So when asked what player had made the biggest leap over Wisconsin’s seven game winning streak, Moore had a laundry list of players he needed to point out.
“It really has been a total elevation of the group,” he said. “You can mention guys like Khalil because the minutes he’s getting are really meaningful minutes and situations where he’s got to perform for us. Illikainen has been in that role for a good stretch of the season for us. I think Charlie is starting to figure it out. He’s had some ups and downs, which is what freshmen go through, but different guys have had this emergence throughout this stretch.”
Hayes has been one of those players on a role. After averaging 15.8 points on 38.1 percent shooting in the first 18 games of the year, Hayes is averaging 20.4 points on 44.1 percent during the winning streak. Hayes has also scored 25 points in each of his last two meetings with the Spartans.
Koenig has also played well against Michigan State, averaging 22.5 ppg in his last two games against the Spartans, and has earned the nickname “the Spartan killer” from Izzo. But since Koenig’s career-high 27 points against MSU last month, the junior is averaging only 10.7 points and has shot 40 percent or less four times. When asked about Koenig’s play, Moore wasn’t concerned, especially with Koenig committing only four turnovers in his last 121 minutes on the court.
“It’s one thing when you see a guy struggling and he’s not really finding his niche, but now you see him just playing,” said Moore. “Whatever he was dealing with, he put it aside and said, look, I’m going to focus on a better defender and finding teammates when they are open. You go back to the Michigan State game. His pass to Ethan on that roll was huge. He could have easily took a step back and took a tough, difficult shot, but he found Ethan on the roll, he scored and that was a game-winning shot. Taking yourself out of the equation sometimes can help you move forward.”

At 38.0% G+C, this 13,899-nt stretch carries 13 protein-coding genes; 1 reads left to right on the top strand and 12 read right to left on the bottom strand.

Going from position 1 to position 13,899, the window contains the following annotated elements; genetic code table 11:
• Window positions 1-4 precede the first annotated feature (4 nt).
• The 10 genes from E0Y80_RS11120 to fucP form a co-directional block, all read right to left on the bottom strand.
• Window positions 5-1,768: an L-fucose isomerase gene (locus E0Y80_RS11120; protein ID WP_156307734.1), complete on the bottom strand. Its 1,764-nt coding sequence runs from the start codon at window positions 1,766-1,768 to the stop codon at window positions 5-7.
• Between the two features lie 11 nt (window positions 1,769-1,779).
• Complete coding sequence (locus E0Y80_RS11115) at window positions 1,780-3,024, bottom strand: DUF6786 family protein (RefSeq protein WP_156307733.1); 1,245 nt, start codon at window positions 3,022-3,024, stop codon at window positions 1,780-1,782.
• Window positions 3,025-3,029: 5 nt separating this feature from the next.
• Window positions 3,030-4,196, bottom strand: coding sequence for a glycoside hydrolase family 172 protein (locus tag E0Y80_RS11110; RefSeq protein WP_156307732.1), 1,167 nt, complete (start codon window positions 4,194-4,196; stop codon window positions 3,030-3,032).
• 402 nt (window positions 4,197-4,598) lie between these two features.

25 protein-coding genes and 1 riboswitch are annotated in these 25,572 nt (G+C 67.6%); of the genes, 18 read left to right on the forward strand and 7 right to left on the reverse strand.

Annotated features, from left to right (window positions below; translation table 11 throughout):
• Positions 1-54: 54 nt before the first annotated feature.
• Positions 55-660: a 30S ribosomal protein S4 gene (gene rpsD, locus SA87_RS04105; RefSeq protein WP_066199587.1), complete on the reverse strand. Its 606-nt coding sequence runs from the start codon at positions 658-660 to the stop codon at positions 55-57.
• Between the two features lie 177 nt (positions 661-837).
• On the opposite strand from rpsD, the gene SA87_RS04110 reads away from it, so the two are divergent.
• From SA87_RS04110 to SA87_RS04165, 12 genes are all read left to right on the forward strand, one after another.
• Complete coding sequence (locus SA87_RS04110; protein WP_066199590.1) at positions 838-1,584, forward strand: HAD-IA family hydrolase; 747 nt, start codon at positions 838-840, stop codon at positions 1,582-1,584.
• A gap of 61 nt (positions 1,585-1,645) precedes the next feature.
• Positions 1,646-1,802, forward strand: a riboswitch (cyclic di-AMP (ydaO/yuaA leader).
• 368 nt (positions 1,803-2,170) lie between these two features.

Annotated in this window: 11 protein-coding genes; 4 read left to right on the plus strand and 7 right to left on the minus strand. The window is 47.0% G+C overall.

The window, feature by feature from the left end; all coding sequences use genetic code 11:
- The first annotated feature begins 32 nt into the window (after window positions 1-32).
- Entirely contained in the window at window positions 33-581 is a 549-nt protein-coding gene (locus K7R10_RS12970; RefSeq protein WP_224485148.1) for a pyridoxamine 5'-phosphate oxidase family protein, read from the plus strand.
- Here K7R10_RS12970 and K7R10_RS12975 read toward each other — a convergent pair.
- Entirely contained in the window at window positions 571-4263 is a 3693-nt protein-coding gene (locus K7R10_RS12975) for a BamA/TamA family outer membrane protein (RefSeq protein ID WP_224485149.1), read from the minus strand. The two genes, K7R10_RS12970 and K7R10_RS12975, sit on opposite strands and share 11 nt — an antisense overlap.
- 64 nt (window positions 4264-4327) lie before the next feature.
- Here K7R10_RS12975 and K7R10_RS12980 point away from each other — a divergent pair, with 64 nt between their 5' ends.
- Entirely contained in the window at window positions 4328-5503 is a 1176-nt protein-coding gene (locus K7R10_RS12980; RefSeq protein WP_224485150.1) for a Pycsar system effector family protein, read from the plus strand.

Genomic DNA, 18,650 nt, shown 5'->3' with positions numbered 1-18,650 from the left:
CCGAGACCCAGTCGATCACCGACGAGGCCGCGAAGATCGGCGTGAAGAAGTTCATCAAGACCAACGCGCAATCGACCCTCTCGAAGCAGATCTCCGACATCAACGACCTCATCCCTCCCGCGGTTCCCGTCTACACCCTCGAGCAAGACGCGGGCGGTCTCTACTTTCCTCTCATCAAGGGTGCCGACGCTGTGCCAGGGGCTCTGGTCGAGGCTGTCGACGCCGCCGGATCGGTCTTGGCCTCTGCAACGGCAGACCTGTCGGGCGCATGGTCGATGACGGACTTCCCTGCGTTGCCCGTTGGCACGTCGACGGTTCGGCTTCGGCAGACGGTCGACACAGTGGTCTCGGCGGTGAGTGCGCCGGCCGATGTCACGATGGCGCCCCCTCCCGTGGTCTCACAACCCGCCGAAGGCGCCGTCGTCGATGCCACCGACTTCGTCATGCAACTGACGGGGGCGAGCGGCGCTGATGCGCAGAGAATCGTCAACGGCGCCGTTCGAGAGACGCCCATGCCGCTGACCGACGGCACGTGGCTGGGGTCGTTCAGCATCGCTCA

Breslin Center has been a tough environment for Wisconsin over the last 12 years. After the Badgers registered a 68-64 overtime victory on March 2, 2004, Wisconsin has gone winless in East Lansing on its last eight trips.
Despite the recent ugly history, Wisconsin hasn’t traveled to Michigan State since 2013. How different are the Badgers in just three years? Among the current roster, only Zak Showalter has played at the Breslin Center and that was for just one minute in the 15-point loss.
The lack of experience is neither a positive nor a negative for head coach Greg Gard.
"It will be a possession-by-possession game, just like Saturday night's game,” said Gard. “That's how you win in any road game. I don't think it's been the venue, so to speak, that we've gone into, whether it be Michigan State or Maryland. I think it's because Maryland has been very good; the team they have on the floor is very good. Coach (Tom) Izzo's teams that he puts on the floor are very good and sometimes the venue gets overblown.”
"Obviously, the fan base there (at Michigan State) is terrific,” he continued. “That's a great environment for college basketball. But as I told the team Saturday night before we were in the pregame, those 17- or 18,000 that are in there, they don't matter. They don't play defense, they don't rebound, they can't shoot, so it's just our five against their five.”
The job at hand will be a challenge tonight, maybe even more so than it was on Saturday in College Park. Having won five of its past six games, including a 19-point win over Indiana Sunday, Michigan State – like they always do - is starting to crescendo toward March and have done it adjusting on the fly without its point guard in Tum Tum Narin Jr.
Valentine working at the one and Fobes and Harris on the wings have given the offense flow within that structure. And while the emergence of Davis has made the Spartans tougher, Moore said Izzo’s number one guy is Costello, who is a double-double threat every night.
“You’ve seen it time and time again on those Coach Izzo teams, a senior has that moment when the light comes on,” said Moore. “It’s like the Matrix: I’m the one and he believes! Costello believes and you can see it. His numbers have gone up. His points per game are three points higher than the nonconference, his rebounds have gone up, he’s getting to the free throw line way more than anyone else on the team right now, so you see that light has gone on in a player and everyone is following in their path. It’s going to be a tough assignment for us.”
Wisconsin caught Michigan State at the right time, the first game without Narin. The Badgers won’t be that fortunate this time. UW has certainly grown over the past month, and last Saturday showed how good the Badgers can be when everybody pulls their weight and does their part, but the Spartans are sound defensively (holding teams to 37.3 percent), shoot the ball well from 3-point range (42.3 percent), distribute the ball better than anyone (20.7 assists) and have been better at not fouling over the last seven games.
Maryland does a lot of things really well, too, and that didn’t matter to UW. I just have a hard time thinking UW can steal another big game on the road, especially with how well Michigan State is starting to play. Spartans by eight.
Worgull's Record: 18-7
Points off Prediction: 233 (9.3 per game)